Nina Sellars is a visual artist, scholar, and curator of exhibitions and programs at the Harry Brookes Allen Museum of Anatomy and Pathology, Faculty of Medicine, University of Melbourne. Previously, she was artist in residence at SymbioticA, the Centre of Excellence in Biological Arts, 2016-2018, University of Western Australia, and research fellow at the Alternate Anatomies Lab (robotics and art research group), Curtin University, Perth, W.A., 2013-2015. Recent exhibitions of her artwork include: Museum of Contemporary Art, Sydney, Australia—New Romance: Art and the Posthuman, 2016; Perth Institute of Contemporary Arts—HyperPrometheus: The Legacy of Frankenstein, 2018; Anna Leonowens Gallery, Halifax, Canada—IOTA Bio Art Series, 2019; Riga Stradins University Anatomy Museum, Riga, Latvia—Anatomy & Beyond, 2021; Recent authored publications—‘Fat Matters: Fluid Interventions in Anatomy’, inFluid Matter(s): Flow and Transformation in the History of the Body, ANU Press, 2020, and ‘Robert Hooke’s Micrographia: a historical guide to navigating contemporary images’, in Routledge Handbook of Art, Science, and Technology Studies, 2021.
Text that accompanies exhibition installation
In the Renaissance era the forearm was perceived to represent the site of human identity and intelligence. This understanding originated from earlier Galenic and Aristotelian writings on the function of the forearm flexor muscles, viewed as the actuators of the grasping hand. The eminent art historian Martin Kemp notes that ‘the mechanism of the hand was seen as perfectly designed for apprehension, that is to say “grasping,” and it is fitting that “apprehension” in Latin as in English came to assume the dual meaning of taking hold and becoming cognizant of new ideas.’1 We hear this view reflected in a directive made by the sixteenth-century anatomist Vesalius, in his instruction to students to not only observe the anatomical body with your own eyes, but also that ‘you yourselves should feel with your own hands, and trust them’ in the study of anatomy.2
Our hands not only relay sensory information to an inquisitive mind but also demonstrate our will instrumentally. Moreover, their gesticulations support the voicing of our thoughts visually. The Roman rhetorician Quintilian (c. 35CE – c. 100 CE) wrote that ‘while other parts of the body merely help the speaker, the hands, so to say, speak themselves.’3 Indeed, almost 2000 years after Quintilian wrote these words, contemporary fMRI studies show that the speech perception areas of the brain appear to process and integrate not only auditory cues, but also the visual cues in our perception of speech.4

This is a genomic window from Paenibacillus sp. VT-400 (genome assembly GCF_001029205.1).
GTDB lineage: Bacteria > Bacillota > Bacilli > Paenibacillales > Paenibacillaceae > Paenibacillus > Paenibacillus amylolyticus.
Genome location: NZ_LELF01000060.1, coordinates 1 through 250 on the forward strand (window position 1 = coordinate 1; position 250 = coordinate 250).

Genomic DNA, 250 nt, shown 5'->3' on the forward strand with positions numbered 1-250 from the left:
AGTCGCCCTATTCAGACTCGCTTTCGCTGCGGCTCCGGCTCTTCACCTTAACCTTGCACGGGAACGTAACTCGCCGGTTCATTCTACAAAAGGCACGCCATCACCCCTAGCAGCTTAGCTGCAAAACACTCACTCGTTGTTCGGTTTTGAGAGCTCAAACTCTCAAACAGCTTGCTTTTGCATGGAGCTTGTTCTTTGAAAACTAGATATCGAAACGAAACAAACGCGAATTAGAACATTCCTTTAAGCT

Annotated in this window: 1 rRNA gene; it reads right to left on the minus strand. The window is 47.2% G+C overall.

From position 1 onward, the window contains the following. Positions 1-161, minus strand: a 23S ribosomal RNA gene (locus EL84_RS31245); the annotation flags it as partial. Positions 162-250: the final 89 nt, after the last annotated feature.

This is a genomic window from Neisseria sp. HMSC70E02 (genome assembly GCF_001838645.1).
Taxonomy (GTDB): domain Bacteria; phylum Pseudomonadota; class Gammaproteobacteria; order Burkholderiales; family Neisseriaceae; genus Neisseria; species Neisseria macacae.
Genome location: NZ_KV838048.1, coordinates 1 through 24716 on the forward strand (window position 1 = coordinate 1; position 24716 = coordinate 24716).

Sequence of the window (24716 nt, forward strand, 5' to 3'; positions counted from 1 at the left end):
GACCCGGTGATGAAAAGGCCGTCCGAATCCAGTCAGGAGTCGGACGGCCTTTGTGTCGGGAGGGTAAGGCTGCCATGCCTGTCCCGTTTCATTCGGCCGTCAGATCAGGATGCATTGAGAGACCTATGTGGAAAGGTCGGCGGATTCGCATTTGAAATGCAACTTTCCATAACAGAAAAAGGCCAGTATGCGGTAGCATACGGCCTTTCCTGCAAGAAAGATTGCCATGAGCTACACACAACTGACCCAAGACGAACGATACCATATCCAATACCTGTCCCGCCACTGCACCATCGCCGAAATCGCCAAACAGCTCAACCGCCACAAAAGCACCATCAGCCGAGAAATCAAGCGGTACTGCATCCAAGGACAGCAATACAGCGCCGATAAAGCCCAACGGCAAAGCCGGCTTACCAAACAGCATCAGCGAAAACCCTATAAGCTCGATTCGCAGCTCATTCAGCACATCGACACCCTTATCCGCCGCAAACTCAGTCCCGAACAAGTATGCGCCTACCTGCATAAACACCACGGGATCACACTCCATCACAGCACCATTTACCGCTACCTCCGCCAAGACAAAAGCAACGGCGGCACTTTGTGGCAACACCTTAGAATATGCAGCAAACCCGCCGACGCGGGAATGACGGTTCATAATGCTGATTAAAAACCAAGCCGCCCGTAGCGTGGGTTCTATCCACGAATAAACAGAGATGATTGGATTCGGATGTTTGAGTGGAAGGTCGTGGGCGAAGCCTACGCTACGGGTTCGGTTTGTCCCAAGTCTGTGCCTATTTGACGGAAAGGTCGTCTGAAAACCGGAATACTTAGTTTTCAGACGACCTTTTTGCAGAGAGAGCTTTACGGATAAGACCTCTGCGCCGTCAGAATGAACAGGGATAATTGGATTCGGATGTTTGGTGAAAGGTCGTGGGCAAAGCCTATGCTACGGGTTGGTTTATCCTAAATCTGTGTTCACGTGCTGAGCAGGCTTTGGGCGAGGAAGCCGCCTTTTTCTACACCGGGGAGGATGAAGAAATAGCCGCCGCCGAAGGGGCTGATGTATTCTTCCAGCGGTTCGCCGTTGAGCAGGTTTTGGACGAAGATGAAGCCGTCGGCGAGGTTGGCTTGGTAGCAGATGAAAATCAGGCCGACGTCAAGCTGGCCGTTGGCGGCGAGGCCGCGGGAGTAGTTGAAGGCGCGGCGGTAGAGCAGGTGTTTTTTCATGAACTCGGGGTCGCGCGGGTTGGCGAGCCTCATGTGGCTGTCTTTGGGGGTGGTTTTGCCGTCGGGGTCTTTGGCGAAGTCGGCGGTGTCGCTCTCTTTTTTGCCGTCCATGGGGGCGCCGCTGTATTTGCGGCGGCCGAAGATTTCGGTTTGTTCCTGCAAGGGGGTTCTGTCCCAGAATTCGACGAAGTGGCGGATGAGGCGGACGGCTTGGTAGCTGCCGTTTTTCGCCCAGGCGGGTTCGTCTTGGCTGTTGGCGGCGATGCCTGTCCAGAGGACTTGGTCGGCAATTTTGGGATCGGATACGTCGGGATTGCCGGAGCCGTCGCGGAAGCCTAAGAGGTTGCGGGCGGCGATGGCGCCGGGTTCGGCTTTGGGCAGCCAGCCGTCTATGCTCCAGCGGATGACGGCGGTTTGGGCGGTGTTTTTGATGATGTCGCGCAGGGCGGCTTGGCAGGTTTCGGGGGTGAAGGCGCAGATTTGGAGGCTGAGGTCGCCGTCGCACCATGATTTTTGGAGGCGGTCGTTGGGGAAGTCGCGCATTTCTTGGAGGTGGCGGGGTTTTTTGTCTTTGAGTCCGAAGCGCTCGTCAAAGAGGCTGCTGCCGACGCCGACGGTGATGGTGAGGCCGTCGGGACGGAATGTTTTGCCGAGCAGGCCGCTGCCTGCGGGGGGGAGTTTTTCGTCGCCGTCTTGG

The installation Apprehension embraces this history, but also connects to the contemporary more commonly implemented understanding of the word apprehension—to allude to the anxiety that the human population is currently experiencing worldwide, albeit to varying degrees, during the COVID-19 pandemic. At a time when touching another person has become problematic and our communications are most often conducted at a distance, we find ourselves increasingly seeking care and connection that by necessity is mediated through our computer screens.
Apprehension was made by taking a nineteenth-century wax model of an anatomized hand that is held within the collections of the University of Melbourne, Australia, and transposing it into a digital animated 3D object. The original hand, which was produced in 1890 by the renowned Parisian atelier Maison Tramond, now appears to move—as if it were alive. The physiological movements of this digital twin form a choreography that comprises three of the gestures outlined by Quintilian in his renowned textbook for orators, Insititutio Oratoria (95 CE).5 The display begins with a declamation, a gesture that indicates wait a moment or pay attention—the index finger of the raised hand extends to point upwards, with the three remaining fingers being flexed into the palm; this is followed by an exordium, a gesture that indicates I am about to speak— ‘placing the middle finger against the thumb, and extending the remaining three… the hand being moved forward with an easy motion a little distance both to the right and the left’; and finally Wonder, expressed as follows— ‘the right hand turns slightly upwards and the fingers are brought in to the palm, one after the other, beginning with the little finger; the hand is then reopened and turned round by a reversal of this motion.’6